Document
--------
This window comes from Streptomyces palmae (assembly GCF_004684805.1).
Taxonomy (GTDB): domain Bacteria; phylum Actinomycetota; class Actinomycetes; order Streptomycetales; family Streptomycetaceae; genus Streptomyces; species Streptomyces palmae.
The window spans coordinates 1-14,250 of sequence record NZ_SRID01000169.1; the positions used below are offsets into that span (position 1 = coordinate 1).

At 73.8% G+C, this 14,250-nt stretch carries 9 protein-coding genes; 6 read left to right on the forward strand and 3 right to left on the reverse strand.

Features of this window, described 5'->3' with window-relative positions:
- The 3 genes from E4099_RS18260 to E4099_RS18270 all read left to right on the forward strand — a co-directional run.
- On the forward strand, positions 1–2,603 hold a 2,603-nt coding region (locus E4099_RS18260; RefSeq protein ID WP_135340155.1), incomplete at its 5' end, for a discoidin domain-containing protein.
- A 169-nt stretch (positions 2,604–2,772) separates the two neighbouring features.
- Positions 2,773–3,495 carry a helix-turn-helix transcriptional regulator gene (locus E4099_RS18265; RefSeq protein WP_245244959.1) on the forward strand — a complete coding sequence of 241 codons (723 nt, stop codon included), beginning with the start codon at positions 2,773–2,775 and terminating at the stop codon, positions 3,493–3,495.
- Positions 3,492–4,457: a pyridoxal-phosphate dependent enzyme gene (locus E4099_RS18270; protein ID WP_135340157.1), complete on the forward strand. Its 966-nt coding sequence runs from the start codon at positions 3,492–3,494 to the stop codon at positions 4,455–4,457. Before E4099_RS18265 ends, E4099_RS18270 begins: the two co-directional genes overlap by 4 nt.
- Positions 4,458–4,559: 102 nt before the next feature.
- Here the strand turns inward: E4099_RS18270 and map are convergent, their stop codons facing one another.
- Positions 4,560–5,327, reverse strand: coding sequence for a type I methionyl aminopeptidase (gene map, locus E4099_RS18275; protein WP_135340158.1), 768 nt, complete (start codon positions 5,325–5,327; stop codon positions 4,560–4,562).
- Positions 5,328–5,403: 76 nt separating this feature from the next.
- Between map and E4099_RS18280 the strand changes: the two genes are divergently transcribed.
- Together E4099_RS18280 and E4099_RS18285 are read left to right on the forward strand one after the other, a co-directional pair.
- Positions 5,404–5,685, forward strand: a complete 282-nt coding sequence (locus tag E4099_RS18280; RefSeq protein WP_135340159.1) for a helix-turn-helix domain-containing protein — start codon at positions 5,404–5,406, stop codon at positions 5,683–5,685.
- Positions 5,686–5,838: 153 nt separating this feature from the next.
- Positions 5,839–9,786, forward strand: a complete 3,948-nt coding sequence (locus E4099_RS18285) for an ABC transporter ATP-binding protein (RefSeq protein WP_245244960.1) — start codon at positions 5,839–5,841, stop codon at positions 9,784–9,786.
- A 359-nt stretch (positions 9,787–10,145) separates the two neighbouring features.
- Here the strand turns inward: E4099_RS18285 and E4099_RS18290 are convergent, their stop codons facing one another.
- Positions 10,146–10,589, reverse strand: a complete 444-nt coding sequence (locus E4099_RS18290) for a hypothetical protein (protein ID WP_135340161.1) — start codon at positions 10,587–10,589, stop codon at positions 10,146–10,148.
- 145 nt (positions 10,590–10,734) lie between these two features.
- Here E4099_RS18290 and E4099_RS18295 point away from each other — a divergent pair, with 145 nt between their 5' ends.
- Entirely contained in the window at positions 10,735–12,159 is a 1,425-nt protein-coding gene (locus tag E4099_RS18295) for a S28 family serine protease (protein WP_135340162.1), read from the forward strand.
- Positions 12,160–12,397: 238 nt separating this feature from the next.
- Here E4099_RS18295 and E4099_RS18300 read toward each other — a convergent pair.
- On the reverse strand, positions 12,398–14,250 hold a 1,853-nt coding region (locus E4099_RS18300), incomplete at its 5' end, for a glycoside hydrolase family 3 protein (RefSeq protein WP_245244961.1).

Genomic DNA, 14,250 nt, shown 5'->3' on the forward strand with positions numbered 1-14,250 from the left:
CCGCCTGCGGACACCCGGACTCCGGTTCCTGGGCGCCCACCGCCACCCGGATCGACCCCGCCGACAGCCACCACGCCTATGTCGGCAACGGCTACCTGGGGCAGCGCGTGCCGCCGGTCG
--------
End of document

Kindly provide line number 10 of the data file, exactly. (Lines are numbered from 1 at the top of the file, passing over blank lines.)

- Positions 3,492–4,457: a pyridoxal-phosphate dependent enzyme gene (locus E4099_RS18270; protein ID WP_135340157.1), complete on the forward strand. Its 966-nt coding sequence runs from the start codon at positions 3,492–3,494 to the stop codon at positions 4,455–4,457. Before E4099_RS18265 ends, E4099_RS18270 begins: the two co-directional genes overlap by 4 nt.